I love to write–as I’ve said a few times here–and I had an epitome today in my English Seminar on Women Across Borders. We were reading Emily Dickinson’s poem (#303) and analyzing it like any regular poetry analysis. This is strange that I thought of this while focusing on this poem because it was like any other poem and it didn’t really have any significance or meaning to me personally.
Nonetheless, I realized the beauty in what we were doing for an hour and a half. Poetry is not made to bluntly get across a certain point. It is beautiful in the fact that it is mysterious. You must dig into it’s very word, imagery, language, and diction to figure out the theme and point the author is trying to get across. Otherwise, why would it be so special as to be called a poem?
Now don’t get me wrong, there are many poems that are straightforward yet still great because of how flowing and perfect the arrangement and style is.
But as for me personally, I’ve been trying to write bluntly as if to simply make a statement and not to lure you in to figure out what I’m trying to say. I’m not great with words as it is and I have most definitely not been mysterious.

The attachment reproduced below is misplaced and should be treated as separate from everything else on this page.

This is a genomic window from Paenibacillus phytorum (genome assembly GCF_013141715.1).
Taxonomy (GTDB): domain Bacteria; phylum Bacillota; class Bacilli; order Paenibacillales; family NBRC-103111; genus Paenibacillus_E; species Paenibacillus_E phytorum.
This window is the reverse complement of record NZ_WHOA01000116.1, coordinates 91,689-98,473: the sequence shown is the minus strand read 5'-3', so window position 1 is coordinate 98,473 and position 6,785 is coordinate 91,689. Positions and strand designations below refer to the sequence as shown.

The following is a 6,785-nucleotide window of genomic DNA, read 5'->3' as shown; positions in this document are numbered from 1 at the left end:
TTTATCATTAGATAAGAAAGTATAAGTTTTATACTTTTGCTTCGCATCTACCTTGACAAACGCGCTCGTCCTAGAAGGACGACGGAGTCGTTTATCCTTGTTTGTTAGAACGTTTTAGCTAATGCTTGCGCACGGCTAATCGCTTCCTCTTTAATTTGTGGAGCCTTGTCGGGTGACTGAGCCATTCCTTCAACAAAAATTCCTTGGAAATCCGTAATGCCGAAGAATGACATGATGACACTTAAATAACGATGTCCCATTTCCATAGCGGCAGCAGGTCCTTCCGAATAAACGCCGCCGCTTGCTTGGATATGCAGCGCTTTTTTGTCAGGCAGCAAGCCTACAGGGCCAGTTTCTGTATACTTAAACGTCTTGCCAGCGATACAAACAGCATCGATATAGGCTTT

And I realized that today.
So I need to change this! I’ll be working on a new poem soon and will hopefully make you want to analyze and read more.
For what is Shakespeare if he didn’t use such intricate language in which every single word has meaning?
I have many revelations that just fuel one of my all time favorite quotes by Albert Einstein, and this revelation in particular is no different.
“The most beautiful thing we can experience is the mysterious. It is the source of all true art and all science. He to whom this emotion is a stranger, who can no longer pause to wonder and stand rapt in awe, is as good as dead: his eyes are closed.”
I want my words and expressions in my writing–and anything I do really–to make people pause to wonder and stand rapt in awe.
In all things, love.